Credit Suisse Equities (Australia) Limited(Credit Suisse) has paid a penalty of $52,000to ASIC in order to comply with an infringement notice given to it by the Markets Disciplinary Panel, for having erroneously initiated a Credit Suisse trading strategy with an instruction to purchase ordinary shares in Celamin Holdings NL into the incorrect Trading System within Credit Suisse's Automated Order Processing System.
Credit Suisse is alleged to have contravened subsection 798H(1) of the Corporations Act2001(the Act) by reason of contravening market integrity rule 5.6.1 of the ASIC Market Integrity Rules (ASX Market) 2010 ("MIR 5.6.1"), which provides:
'A Market Participant which uses a system for Automated Order Processing must at all times:
(a) have appropriate automated filters, in relation to Automated Order Processing; and
(b) ensure that such use does not interfere with:
(i) the efficiency and integrity of the Market; or
(ii) the proper functioning of any Trading Platform.'
On the evidence before it, the Markets Disciplinary Panel was satisfied that:
At 13:03 on 20 May 2011, a client of Credit Suisse erroneously initiated a Credit Suisse strategy with an instruction to purchase 942,517 ordinary shares in Celamin Holdings NL, having ASX code 'CNL' ("CNL"), ("the Relevant Order").
The relevant Credit Suisse strategy initiated by the client worked the Relevant Order by dynamically varying its participation rate ("Trading System 1").
The client intended to enter the instruction into another trading system ("Trading System 2") instead of Trading System 1. Trading System 1 and Trading System 2 were both trading strategies within Credit Suisse's Automated Order Processing System ("AOP").
The Relevant Order was entered into Trading System 1 without specifying a maximum participation rate. Trading System 1 therefore, aimed to complete the Relevant Order by market close on 20 May 2011.
The Relevant Order was then initiated by the Trading System 1 strategy by automatically generating orders by slicing the Relevant Order into a number of limit orders which resulted in:
(a) Credit Suisse by its AOP entering 1,272 Bids and amended Bids in CNL at prices between $0.425 and $0.78 onto the Market ("the CNL Bids"); and
(b) The CNL Bids transacted between 13:03:19 and 15:02:53 on 20 May 2011 ("the Relevant Period"), progressively increasing the price of CNL.
The entry of the CNL Bids into the Market during the Relevant Period resulted in:
(a) Credit Suisse purchasing 458,199 CNL in 39 Market Transactions, at prices from $0.425 to $0.780 inclusive;
(b) fifteen price increases, or 71 % of all price increases in CNL during the Relevant Period; and
(c) a 83.5% increase in the price of CNL from $0.425 to $0.780, that corresponded with Credit Suisse's transactions between 13:03:20 and 15:01:02 respectively.
At approximately 15:14, Credit Suisse became aware of a number of its system alerts in CNL and immediately de-activated the Relevant Order.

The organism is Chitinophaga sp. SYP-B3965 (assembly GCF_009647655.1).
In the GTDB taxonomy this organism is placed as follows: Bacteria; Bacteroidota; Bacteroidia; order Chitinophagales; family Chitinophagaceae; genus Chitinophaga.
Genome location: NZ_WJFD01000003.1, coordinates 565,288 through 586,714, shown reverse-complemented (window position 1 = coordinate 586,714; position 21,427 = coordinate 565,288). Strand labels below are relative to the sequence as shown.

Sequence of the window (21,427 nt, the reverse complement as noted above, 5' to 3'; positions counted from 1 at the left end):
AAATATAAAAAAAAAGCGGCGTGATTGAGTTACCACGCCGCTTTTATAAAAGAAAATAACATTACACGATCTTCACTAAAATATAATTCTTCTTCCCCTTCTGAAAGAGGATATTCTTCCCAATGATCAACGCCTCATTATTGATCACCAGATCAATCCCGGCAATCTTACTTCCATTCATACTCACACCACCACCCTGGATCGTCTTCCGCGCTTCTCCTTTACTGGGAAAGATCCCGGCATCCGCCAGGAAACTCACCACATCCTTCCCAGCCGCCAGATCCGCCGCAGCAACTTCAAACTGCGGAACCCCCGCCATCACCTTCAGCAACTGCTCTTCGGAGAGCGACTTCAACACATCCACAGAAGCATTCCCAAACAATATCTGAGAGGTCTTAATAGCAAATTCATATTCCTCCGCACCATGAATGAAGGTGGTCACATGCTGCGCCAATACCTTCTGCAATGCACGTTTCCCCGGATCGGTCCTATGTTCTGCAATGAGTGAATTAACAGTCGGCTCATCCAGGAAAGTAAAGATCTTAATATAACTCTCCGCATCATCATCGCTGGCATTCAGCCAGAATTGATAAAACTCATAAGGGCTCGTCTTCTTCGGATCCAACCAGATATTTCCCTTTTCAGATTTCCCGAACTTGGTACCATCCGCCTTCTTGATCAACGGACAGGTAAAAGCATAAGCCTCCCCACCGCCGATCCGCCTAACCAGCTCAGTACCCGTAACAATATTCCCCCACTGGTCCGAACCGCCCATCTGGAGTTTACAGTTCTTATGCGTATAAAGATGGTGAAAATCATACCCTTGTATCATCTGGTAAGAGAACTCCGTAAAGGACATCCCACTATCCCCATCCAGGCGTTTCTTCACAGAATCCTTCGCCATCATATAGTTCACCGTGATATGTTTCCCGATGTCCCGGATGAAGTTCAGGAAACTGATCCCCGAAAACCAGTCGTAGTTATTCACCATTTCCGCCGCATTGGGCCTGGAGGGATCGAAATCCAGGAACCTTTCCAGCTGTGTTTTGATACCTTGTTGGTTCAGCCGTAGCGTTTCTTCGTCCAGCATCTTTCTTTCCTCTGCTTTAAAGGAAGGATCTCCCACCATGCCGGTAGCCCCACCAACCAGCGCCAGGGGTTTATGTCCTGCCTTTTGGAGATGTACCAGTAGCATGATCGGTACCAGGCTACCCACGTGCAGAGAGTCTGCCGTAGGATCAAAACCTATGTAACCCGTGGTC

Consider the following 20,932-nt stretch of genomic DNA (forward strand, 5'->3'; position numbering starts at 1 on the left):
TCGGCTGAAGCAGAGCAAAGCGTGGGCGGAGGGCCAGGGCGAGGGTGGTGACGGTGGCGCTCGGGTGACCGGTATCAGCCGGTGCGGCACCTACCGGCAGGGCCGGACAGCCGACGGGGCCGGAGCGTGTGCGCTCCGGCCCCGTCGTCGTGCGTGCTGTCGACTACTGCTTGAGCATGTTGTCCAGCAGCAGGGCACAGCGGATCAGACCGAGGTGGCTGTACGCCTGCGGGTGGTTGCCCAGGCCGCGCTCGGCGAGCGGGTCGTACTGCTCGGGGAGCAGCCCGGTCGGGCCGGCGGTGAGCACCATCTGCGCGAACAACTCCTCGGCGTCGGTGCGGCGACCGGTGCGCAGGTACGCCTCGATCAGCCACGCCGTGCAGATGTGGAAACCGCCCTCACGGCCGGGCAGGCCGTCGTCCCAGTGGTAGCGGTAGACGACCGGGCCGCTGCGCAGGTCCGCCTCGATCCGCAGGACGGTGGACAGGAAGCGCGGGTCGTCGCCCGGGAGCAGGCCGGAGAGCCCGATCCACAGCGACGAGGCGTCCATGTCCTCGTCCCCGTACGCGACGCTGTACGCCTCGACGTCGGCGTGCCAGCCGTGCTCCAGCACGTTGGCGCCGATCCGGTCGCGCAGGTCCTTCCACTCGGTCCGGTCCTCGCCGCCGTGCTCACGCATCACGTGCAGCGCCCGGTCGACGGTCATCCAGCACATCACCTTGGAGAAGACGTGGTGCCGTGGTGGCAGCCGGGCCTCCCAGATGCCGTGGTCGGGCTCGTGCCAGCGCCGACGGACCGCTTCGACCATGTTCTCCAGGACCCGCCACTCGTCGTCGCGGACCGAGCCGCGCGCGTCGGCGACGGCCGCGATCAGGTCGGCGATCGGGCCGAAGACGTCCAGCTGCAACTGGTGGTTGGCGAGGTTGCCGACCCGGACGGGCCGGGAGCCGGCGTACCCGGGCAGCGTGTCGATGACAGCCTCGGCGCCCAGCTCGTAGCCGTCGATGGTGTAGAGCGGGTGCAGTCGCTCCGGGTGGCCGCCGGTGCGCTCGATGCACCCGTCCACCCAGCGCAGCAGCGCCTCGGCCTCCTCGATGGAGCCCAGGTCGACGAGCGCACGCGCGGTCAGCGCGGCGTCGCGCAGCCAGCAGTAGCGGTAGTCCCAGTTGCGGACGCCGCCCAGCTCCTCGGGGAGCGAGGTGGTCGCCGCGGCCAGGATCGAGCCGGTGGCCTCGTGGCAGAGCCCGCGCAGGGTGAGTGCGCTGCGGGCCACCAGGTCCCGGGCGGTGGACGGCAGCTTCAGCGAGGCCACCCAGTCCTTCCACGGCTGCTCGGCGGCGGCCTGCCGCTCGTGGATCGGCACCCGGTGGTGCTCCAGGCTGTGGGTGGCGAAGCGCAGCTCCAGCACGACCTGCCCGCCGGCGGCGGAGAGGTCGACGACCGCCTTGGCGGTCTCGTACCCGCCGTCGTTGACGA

No AOP alerts were triggered immediately prior to the entry on the Trading Platform of any of the CNL Bids.
Credit Suisse's AOP filters were inappropriate in that they were unable to prevent Trading System 1, operating with no maximum participant rate, from creating price distortion in relation to the market in CNL.
By reason of Credit Suisse's placement on the ASX Market of the CNL Bids on 20 May 2011, the Markets Disciplinary Panel has reasonable grounds to believe that Credit Suisse has contravened MIR 5.6.1 and thereby contravened Section 798(H)(1) of the Act.
In determining the appropriate penalty in this matter, the Markets Disciplinary Panel took into account all relevant guidance in ASIC Regulatory Guide 216 and noted in particular the following:
MIR 5.6.1 is aimed at ensuring a fair, orderly and transparent trading system, with a strict obligation imposed on Market Participants which use systems for AOP, to ensure that at all times they have appropriate automated filters and that their AOP systems do not interfere with the efficiency and integrity of the Market.
The conduct had the potential to damage the efficiency and integrity of the ASX Market.
Credit Suisse self-reported to ASIC;
Credit Suisse co-operated with ASIC throughout its investigation and did not dispute any material facts;
Credit Suisse agreed not to contest the matter, thereby saving time and costs that would otherwise have been expended;
Credit Suisse took remedial action to prevent recurrence;
It is accepted by the MDP that the breach was an isolated incident ; and
Credit Suisse has no recorded history of non-compliance with the Market Integrity Rules.
The Markets Disciplinary Panel (MDP)
The MDP is a peer review body that exercises ASIC’s power to issue infringement notices and accept enforceable undertakings in relation to alleged breaches of the market integrity rules. The market integrity rules are made by ASIC and apply to market operators, market participants and prescribed entities under the regulations.
Additional regulatory information
Pursuant to subparagraph 7.2A.15(4)(b)(i) and (ii) of the Corporations Regulations 2001, Credit Suisse has complied with the infringement notice. Such compliance is not an admission of guilt or liability, and Credit Suisse is not taken to have contravened section 798H(1) of the Corporations Act.
Further information on market integrity infringement notices, the market integrity rules or the MDP is available in Regulatory Guide 216 Markets Disciplinary Panel (RG 216) and Regulatory Guide 225 Markets Disciplinary Panel practices and procedures (RG 225) and on our pages about market integrity rules and the Markets Disciplinary Panel.